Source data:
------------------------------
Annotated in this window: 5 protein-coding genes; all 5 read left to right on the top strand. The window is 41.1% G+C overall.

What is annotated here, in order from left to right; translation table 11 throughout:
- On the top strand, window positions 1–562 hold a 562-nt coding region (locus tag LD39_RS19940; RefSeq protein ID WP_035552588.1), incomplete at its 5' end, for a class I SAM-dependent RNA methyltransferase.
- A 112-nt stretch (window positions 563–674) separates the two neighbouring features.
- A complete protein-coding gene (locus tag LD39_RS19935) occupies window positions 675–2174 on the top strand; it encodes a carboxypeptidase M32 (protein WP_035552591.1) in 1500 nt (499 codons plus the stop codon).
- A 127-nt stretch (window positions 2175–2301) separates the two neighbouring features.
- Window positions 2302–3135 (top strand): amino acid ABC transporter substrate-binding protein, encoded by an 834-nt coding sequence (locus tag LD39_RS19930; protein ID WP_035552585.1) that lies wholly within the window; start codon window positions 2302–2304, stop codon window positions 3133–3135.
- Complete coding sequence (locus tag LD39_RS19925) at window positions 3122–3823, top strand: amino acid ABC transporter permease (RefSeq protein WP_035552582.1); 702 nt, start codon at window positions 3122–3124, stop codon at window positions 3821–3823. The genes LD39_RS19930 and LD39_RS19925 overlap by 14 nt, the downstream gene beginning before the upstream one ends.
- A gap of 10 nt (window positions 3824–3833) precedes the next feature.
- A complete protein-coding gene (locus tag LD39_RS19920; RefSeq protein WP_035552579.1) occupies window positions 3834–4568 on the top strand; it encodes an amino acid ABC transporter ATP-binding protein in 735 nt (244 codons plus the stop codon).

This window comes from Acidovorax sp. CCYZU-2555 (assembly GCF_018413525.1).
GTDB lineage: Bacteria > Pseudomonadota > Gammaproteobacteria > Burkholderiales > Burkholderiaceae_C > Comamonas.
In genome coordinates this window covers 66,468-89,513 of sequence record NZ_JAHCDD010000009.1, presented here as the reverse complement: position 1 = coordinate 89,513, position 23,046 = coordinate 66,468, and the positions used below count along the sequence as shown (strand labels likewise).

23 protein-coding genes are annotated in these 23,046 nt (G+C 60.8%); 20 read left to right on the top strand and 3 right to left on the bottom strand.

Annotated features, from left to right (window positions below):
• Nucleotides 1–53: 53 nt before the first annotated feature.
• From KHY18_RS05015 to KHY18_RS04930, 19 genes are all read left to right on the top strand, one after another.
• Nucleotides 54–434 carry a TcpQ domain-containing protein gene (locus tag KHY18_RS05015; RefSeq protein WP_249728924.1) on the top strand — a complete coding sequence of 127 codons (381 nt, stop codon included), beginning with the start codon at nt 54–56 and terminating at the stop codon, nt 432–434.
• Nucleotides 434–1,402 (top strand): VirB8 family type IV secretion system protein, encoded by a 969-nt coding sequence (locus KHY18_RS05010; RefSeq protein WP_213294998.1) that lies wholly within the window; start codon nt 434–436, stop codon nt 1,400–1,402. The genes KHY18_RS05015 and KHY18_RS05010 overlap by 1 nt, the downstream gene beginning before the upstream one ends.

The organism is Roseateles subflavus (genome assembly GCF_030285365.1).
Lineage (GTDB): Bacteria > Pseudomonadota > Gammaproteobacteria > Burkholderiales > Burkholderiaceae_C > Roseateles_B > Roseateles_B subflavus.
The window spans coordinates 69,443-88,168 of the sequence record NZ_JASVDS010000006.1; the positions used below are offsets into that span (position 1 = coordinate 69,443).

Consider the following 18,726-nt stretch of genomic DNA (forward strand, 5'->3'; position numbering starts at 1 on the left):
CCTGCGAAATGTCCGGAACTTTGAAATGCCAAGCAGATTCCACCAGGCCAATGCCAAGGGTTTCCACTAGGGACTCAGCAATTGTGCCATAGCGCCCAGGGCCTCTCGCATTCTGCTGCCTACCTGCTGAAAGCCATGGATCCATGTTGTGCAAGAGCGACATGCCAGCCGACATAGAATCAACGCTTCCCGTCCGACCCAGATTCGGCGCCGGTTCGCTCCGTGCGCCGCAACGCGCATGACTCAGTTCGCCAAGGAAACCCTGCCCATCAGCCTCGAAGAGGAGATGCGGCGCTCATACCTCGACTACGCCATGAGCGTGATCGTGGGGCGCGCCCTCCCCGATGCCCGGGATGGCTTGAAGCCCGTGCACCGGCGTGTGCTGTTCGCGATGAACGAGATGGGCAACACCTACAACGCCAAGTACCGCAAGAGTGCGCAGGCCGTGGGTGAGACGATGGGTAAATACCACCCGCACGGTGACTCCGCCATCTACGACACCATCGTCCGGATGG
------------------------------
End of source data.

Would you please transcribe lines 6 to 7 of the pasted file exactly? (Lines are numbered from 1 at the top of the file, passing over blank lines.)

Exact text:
- A 127-nt stretch (window positions 2175–2301) separates the two neighbouring features.
- Window positions 2302–3135 (top strand): amino acid ABC transporter substrate-binding protein, encoded by an 834-nt coding sequence (locus tag LD39_RS19930; protein ID WP_035552585.1) that lies wholly within the window; start codon window positions 2302–2304, stop codon window positions 3133–3135.